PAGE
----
Before heading north to Manchester last week for the Party Conference, I went to the Andover Birth Centre for its Open Day. Just as the two main political parties have recruited to their ranks experienced personnel from the Armed Forces, so, less controversially, I was joined on this visit by my wife. She has front line experience of matters maternal, whereas I am better on the theory than the practical. She talked intelligently to the midwives about breech deliveries while I asked the expectant mums about the birthing pool.
The Birth Centre in Andover is a great resource for the community which I commend to those of my constituents who are great with child. With an election imminent, a picture of the MP with a new born baby was taken and put into the data base for future use.
We have four children, but my wife has delivered five, the fifth being a grandson who was born in the back of my car. Our daughter was staying with us when she informed us that, while the confinement of her second child was not imminent, it was on the horizon. She wanted to be back in London with her nominated midwife, so we popped her in the back of the car and headed east. From the sounds behind me as we bowled along the A303, it was clear that the horizon was getting closer by the minute. I offered her the services of the Royal Hampshire Hospital in Winchester; then a few miles later, those of the North Hampshire Hospital in Basingstoke; and then a range of maternity units on either side of the M3. No, all was well.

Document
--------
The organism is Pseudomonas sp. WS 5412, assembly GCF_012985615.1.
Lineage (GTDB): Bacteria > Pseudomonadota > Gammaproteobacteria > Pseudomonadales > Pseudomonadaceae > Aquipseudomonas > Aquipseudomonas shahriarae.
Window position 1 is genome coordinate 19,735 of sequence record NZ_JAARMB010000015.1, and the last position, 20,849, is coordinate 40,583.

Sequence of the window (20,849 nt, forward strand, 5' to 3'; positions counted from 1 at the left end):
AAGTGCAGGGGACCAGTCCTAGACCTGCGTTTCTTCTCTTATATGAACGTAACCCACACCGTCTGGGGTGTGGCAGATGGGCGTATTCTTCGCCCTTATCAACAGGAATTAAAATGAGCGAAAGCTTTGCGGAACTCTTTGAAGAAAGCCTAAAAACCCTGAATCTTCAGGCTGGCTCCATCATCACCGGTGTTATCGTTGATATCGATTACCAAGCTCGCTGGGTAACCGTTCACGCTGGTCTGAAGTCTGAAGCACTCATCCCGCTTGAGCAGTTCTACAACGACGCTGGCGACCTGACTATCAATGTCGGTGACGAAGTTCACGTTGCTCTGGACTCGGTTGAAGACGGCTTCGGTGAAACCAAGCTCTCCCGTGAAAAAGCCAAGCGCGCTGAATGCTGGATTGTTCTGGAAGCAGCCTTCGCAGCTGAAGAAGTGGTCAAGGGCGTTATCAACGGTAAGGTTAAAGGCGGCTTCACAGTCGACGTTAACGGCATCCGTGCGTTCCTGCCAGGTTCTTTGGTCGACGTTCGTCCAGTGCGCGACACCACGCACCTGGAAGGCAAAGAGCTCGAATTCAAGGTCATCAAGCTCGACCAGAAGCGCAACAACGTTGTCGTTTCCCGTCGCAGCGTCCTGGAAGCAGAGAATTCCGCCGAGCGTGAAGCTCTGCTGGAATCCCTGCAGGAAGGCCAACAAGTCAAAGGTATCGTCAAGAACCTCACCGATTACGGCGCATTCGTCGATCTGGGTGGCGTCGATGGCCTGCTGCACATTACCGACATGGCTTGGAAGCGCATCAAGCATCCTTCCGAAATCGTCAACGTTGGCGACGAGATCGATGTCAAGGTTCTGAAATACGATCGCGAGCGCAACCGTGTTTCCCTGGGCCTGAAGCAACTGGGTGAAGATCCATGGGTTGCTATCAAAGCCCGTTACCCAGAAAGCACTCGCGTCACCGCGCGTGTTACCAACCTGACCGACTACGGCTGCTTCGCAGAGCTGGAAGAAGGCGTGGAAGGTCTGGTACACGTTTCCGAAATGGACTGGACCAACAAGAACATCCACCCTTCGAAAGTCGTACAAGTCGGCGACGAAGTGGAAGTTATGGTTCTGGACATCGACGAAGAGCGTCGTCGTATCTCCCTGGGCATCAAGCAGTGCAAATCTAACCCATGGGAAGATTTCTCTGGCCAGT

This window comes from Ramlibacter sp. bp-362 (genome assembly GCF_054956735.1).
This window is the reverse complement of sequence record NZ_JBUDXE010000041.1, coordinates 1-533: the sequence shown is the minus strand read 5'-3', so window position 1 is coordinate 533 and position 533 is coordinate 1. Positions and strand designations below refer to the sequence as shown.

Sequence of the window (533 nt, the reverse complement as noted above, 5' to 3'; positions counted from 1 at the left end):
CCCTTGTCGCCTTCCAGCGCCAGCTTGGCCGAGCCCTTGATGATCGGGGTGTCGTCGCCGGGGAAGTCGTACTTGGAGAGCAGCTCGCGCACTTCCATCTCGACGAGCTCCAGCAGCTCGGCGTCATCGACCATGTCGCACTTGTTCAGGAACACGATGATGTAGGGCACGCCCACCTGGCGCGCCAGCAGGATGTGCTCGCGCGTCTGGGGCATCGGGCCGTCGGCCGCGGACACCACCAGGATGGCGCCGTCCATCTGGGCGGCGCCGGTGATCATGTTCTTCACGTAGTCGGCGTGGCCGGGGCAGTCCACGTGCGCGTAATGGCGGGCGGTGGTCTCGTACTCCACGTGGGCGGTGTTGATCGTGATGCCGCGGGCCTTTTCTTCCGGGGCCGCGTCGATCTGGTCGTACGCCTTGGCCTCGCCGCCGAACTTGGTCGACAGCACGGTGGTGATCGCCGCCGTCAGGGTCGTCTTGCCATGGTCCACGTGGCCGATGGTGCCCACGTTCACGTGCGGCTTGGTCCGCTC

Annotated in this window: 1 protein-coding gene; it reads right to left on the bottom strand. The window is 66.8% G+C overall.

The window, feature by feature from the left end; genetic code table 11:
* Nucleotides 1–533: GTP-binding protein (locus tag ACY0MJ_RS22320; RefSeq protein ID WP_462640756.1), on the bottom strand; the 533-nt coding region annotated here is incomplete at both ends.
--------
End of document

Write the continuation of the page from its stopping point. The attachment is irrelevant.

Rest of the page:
By the time we reached the outskirts of London however, all was not well. I was instructed to bring the car to a halt and dial 999. I worked out which of the three emergency services we needed and, when connected, was asked where I was. It was, as they say, a good question. But it was one to which there was no immediate answer. I was on a dual carriageway on the south west corner of the capital, on one of those roads which carried no name and with no obvious landmark. And night had fallen.
While my dialogue was taking place, a grandson was delivered by my wife on the backseat of the car. I looked straight ahead and tuned in to Radio 3, having been told that this was a drama in which I had no useful part to play. I was told that all was well, and the upholstery would clean up nicely.
The young lad is now 10 and his second name is that of the car – Sterling. He is grateful that he was born before we bought our Toyota.